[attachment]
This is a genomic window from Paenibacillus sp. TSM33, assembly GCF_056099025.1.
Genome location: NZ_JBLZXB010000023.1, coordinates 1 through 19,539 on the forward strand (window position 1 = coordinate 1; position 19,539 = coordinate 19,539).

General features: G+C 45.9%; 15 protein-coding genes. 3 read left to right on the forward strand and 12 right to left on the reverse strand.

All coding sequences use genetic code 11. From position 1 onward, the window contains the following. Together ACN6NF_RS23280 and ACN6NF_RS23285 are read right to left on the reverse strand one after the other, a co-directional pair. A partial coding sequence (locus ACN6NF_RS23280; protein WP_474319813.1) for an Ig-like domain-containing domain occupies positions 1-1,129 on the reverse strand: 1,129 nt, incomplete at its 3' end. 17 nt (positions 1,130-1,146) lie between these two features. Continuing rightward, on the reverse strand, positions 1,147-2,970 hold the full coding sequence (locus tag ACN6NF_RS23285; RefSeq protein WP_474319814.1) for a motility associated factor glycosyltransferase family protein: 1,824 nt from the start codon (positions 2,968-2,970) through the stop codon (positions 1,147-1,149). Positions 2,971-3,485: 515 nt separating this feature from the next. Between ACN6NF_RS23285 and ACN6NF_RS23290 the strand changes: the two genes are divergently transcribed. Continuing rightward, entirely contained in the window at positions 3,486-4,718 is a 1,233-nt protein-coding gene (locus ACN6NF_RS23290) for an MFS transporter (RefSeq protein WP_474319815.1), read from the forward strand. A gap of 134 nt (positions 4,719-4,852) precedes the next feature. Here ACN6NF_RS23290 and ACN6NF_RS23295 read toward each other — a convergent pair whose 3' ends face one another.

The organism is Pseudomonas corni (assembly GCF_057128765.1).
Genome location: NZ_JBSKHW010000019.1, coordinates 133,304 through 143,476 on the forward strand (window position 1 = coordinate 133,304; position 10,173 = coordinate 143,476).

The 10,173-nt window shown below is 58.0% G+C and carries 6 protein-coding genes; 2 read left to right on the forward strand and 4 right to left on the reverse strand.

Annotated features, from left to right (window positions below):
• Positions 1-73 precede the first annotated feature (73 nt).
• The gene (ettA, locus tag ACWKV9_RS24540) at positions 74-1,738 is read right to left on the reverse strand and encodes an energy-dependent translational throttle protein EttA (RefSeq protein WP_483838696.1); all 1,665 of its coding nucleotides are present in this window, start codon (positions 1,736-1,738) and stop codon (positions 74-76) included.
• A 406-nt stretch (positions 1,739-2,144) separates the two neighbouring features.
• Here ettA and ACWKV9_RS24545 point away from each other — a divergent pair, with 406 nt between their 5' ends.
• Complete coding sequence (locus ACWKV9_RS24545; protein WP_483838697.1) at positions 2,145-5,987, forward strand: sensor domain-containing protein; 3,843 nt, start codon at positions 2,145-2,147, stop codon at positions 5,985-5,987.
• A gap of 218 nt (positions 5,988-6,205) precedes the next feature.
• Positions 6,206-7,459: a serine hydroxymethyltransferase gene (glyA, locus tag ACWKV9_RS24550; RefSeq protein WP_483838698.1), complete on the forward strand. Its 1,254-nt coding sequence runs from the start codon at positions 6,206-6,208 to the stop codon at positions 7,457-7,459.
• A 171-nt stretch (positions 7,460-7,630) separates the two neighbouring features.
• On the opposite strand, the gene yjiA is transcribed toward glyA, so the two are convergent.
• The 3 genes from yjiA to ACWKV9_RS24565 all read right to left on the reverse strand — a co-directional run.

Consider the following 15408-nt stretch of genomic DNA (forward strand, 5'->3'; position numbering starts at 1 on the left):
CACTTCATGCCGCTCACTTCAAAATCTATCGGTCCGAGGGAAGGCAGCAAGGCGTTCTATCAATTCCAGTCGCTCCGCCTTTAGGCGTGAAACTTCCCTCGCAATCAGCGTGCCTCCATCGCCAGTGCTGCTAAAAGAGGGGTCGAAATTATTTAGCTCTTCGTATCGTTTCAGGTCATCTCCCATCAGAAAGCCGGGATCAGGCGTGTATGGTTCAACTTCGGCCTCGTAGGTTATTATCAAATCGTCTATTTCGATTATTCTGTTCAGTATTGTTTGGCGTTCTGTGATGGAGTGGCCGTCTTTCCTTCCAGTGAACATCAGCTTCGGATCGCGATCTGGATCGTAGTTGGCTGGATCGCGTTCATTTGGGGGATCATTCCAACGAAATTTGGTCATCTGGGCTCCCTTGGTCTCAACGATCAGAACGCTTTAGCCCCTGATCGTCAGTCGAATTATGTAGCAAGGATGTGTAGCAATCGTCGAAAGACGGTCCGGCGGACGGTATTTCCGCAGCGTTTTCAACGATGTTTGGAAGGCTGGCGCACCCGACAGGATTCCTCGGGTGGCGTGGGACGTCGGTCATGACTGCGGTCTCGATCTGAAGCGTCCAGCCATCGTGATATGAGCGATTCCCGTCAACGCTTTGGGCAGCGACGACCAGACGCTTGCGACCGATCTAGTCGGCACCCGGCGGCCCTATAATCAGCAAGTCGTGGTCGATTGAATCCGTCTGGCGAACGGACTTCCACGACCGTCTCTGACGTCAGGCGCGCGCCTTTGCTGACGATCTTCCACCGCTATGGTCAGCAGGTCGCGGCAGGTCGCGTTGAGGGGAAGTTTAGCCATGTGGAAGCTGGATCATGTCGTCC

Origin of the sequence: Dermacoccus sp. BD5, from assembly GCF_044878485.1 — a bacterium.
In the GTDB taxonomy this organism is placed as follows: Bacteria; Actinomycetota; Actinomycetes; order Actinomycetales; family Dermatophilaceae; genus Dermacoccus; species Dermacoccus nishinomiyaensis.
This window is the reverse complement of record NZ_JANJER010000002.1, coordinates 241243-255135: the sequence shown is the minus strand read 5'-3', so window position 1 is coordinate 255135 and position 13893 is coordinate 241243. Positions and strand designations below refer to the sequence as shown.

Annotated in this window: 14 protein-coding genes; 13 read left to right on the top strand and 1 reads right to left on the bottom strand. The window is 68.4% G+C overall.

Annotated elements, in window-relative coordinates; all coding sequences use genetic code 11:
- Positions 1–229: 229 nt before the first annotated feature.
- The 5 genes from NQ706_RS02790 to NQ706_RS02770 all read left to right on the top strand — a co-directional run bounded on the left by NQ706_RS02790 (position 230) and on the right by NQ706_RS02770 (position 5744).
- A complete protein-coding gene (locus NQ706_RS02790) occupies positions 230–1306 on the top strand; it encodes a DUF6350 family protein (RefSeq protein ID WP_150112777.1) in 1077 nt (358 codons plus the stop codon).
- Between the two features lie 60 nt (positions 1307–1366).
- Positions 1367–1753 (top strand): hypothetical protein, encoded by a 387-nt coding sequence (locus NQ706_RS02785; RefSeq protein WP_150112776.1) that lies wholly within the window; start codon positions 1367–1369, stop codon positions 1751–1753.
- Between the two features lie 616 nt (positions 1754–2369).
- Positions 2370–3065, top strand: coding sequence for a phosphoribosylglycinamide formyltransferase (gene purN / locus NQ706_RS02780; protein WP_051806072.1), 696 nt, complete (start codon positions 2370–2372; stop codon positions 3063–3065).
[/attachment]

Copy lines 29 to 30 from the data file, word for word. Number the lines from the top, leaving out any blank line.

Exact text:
- Between the two features lie 60 nt (positions 1307–1366).
- Positions 1367–1753 (top strand): hypothetical protein, encoded by a 387-nt coding sequence (locus NQ706_RS02785; RefSeq protein WP_150112776.1) that lies wholly within the window; start codon positions 1367–1369, stop codon positions 1751–1753.